Amaretto, which is Italian in origin, is a liqueur that offers a sweet almond flavor. It is usually created using a base of either almond or apricot pits. But, in some cases, both are used.

The name Amaretto is derived from the word amaro, an Italian term that means bitter. It was given to describe the liqueur’s distinctive bitter flavor that has been enhanced and sweetened through the addition of sweeteners and/or sweet almonds. Amaretto, however, can be translated to mean only a little bitter, and should not be confused with the Italian liqueur amaro, which using herbs as its main flavoring.

When it comes to amaretto’s origin, it is said that Italy is the liqueur’s main birthplace. However, it’s exact origin is an often debated subject.

It has been said that the liqueur was originally created in Saronno, Italy by the Lazzaroni family. They have been credited with creating amaretto cookies around the year 1786 and then following up with the liqueur several years later, in 1851.

Another, much longer version states that the Reina family, who had once been employed by the Lazzaroni family, knows the true story, and it has to do with art and love.

In their version, Bernardino Luini, a Renaissance painter, was commissioned in 1525 to paint frescos for a church in Saronno. Luini had to create a picture of the Madonna, but was without a model. A young, widowed innkeeper became is model, inspiration, and quite possibly his lover. She wanted to show her gratitude to Luini for all that he had done, but had little money to use. So, she supposedly created his gift by soaking apricot kernels in brandy, a concoction which would eventually become known as amaretto. It is said that her recipe had been handed down through future generations and is now being marketed under the Disaronno name.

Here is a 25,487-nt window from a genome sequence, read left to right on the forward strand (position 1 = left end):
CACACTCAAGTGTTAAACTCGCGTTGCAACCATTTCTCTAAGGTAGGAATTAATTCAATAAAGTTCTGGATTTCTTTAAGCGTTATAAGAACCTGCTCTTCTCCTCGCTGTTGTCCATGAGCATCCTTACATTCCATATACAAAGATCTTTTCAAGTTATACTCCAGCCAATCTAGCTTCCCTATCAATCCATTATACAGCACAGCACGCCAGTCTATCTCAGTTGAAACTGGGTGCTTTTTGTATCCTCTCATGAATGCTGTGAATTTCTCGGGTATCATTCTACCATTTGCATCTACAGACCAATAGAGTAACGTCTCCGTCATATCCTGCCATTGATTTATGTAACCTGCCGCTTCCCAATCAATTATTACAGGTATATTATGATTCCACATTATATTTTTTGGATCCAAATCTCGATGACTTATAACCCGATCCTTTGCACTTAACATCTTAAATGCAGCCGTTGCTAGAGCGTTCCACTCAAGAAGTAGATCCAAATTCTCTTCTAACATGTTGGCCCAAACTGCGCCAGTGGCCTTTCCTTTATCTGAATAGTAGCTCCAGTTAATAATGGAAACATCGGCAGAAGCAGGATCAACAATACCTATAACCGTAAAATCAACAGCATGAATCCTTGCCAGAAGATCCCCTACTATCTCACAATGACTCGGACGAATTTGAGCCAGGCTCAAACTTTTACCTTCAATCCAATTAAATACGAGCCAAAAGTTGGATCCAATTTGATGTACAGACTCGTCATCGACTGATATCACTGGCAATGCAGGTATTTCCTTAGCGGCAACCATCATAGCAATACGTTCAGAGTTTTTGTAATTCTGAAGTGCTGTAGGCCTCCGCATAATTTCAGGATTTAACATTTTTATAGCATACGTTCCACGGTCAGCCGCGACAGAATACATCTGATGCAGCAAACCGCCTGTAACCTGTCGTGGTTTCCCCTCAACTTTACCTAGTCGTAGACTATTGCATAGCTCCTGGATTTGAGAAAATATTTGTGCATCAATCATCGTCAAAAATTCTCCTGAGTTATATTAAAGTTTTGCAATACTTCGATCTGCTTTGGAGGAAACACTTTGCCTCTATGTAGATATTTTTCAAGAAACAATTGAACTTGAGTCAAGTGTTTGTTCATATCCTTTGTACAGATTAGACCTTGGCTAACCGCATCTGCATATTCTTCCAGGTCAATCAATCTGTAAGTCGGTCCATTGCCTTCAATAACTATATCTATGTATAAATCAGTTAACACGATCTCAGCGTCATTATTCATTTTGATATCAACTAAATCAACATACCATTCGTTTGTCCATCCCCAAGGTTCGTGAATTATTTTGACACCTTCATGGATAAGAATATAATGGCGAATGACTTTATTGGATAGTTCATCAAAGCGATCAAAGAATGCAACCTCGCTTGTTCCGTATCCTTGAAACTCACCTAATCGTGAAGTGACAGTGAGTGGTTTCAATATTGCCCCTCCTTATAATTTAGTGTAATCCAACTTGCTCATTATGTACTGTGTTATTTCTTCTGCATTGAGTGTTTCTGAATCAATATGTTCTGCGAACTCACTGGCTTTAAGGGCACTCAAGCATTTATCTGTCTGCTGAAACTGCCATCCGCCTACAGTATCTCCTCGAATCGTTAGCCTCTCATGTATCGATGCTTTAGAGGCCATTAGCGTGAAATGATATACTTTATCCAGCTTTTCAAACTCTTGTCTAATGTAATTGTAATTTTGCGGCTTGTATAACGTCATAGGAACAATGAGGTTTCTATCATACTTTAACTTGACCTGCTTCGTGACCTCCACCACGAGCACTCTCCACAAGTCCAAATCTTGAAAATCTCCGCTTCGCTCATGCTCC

Today amaretto is a staple in many bars and kitchens. Not only is it wonderful as an ingredient in drinks, it also works well in many recipes.

Desserts can benefit from the addition of amaretto. The flavor of chocolate is often complimented by amaretto. Adding the liqueur to a recipe containing almonds is also said to enhance the flavor of the nut.

Amaretto works well in savory dishes, especially those using chicken as the main meat ingredient. Punch up pancake batter by adding a bit of the liqueur.

Of course, many feel that amaretto is best used in drink recipes. To achieve a Dr. Pepper-like beverage, mix the liqueur with cola. It also adds quite a kick to eggnog and makes cold orange juice taste even better.

Those who enjoy amaretto by itself know how wonderful it is on the rocks or neat. Some like the flavor, but don’t necessarily want the alcohol. For them, non-alcoholic versions are available, such as flavored creamers and syrups that work well in hot drinks, cold drinks, and food recipes.

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